Here’s the problem though, my PC apparently can’t run Crysis. For context, I have an Alienware Aurora R9 Gaming Desktop that utilises an Nvidia GeForce RTX 2070 Super graphics card. When playing the game on “Can it Run Crysis” mode, I’m met with an unstable and low frame rate that honestly made me feel a little nauseous to experience. I could, of course, turn down the graphical settings and play the game just fine, however. Reports have suggested that even the newly announced Nvidia 3080 isn’t capable of running this game smoothly on its highest settings. On one hand it’s cool that Crysis is once again reclaiming its position as the beast that destroys computers. However there’s one pretty sizable difference between now and 2007. In 2007, Crysis looked phenomenal. In 2020, Crysis Remastered looks… pretty decent. It’s unfortunate but it doesn’t matter if you have 8k textures, huge draw distances, and built in ray-tracing if you’re game is also lacking in so many other ways. You can tick off plenty of boxes and call your game a graphical beast but if the art direction, animation quality, motion capture and more is lacking then it brings the entire experience down regardless.
Crysis Remastered is a lesson in why working smart is better than working hard. You can push hardware to its limits and introduce all the latest bells and whistles, yet still come out somewhat underwhelming. I’d suggest that The Last of Us Part II, a game running on a 7 year old console, looks better than Crysis Remastered running on the very best of modern PCs. Suddenly the fact that Crysis Remastered pushes your PC to the limit isn’t so impressive, and it instead raises concerns of optimisation failures.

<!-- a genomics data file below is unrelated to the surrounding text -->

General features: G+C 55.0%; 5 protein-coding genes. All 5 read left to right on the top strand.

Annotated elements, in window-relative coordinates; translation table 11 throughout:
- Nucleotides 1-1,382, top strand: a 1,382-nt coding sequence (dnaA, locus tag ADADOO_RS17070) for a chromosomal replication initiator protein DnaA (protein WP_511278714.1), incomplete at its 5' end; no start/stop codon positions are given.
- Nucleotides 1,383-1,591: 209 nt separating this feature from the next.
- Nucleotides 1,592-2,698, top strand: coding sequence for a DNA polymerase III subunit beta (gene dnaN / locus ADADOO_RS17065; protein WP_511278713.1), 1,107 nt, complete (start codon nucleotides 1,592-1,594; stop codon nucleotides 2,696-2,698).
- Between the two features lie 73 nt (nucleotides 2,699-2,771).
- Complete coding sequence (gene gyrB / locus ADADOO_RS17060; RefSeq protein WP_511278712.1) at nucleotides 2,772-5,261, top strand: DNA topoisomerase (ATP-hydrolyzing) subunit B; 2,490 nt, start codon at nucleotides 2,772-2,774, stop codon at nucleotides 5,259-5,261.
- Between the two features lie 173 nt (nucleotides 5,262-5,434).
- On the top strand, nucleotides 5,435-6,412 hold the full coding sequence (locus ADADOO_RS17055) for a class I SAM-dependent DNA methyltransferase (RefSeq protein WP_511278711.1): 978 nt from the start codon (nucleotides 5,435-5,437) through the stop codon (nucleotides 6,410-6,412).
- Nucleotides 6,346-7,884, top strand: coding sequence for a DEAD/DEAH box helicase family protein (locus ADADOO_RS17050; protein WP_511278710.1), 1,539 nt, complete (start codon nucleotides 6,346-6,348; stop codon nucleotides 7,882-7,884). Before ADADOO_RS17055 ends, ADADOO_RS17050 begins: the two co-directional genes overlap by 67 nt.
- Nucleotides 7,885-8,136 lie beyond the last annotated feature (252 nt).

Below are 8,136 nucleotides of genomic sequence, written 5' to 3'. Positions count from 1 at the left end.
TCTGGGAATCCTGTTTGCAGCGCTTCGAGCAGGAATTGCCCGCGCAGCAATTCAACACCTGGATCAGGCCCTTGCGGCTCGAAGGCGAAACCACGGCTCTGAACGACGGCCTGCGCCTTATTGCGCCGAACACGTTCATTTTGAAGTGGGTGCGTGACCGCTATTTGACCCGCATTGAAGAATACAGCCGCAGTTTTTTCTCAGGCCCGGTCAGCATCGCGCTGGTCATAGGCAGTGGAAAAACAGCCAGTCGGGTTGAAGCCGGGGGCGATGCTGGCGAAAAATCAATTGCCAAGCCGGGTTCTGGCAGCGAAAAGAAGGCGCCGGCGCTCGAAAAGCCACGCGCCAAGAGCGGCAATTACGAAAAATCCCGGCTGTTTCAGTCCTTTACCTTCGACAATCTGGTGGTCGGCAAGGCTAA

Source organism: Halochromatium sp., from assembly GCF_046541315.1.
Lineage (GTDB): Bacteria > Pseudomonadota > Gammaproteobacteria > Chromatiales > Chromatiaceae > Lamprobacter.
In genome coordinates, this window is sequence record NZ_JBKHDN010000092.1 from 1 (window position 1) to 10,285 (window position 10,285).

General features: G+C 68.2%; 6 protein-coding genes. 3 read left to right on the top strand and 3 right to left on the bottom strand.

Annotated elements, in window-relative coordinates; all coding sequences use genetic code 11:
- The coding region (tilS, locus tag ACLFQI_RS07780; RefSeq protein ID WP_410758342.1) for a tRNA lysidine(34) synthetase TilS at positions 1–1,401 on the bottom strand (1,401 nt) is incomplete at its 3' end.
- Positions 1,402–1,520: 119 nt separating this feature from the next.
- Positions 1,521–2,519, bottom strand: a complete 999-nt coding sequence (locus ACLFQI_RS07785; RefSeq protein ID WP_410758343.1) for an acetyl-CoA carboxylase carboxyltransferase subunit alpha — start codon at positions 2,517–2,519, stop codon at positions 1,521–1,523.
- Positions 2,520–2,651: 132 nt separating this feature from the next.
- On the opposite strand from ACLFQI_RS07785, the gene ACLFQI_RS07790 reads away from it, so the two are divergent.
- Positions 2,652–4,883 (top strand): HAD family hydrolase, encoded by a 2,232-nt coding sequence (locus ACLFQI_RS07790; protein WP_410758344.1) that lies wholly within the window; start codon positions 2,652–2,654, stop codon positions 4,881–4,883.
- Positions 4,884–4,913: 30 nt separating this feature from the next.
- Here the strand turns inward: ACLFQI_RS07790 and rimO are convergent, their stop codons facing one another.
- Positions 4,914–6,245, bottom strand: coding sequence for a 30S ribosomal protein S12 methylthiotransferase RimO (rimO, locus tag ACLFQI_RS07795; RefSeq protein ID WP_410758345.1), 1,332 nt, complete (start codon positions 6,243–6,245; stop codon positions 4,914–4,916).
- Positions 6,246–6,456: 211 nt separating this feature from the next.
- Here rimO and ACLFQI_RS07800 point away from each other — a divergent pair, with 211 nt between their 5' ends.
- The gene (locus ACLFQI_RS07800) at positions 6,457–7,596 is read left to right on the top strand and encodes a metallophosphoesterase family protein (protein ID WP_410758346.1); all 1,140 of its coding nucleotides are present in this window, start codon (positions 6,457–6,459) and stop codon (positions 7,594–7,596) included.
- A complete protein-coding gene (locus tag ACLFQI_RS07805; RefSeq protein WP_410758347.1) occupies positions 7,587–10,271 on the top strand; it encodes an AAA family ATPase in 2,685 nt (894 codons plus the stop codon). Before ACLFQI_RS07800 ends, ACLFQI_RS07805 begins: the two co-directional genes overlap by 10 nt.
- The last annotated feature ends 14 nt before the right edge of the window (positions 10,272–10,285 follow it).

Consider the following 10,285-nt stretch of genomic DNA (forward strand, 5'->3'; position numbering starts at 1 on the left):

Graphics aren’t everything though. Crysis Remastered is still a pretty decent FPS romp, even if I came away disappointed by what I could get out of the visuals.
- Still a fun shooter
- The Nanosuit introduces cool gameplay elements
- Sci-fi narrative changes the pace of the game at the perfect time
- Capable of pushing PCs to their limits
- Feels a little less unique and special compared to 2007
- Some elements of gameplay could benefit from advancement
- Not as visually stunning as one would hope
I’m glad I was able to dive back into a game I genuinely consider to be one of my favourite shooters from back in the day. It feels a little more cliché now than it did back in 2007, but you can still see why Crysis was able to make such a name for itself. With more than serviceable gameplay and narrative, Crysis Remastered is worth a play for those who are yet to check this title out. Although with visuals that feel a little underwhelming, I wonder if those who already own the original would get much out of this remaster.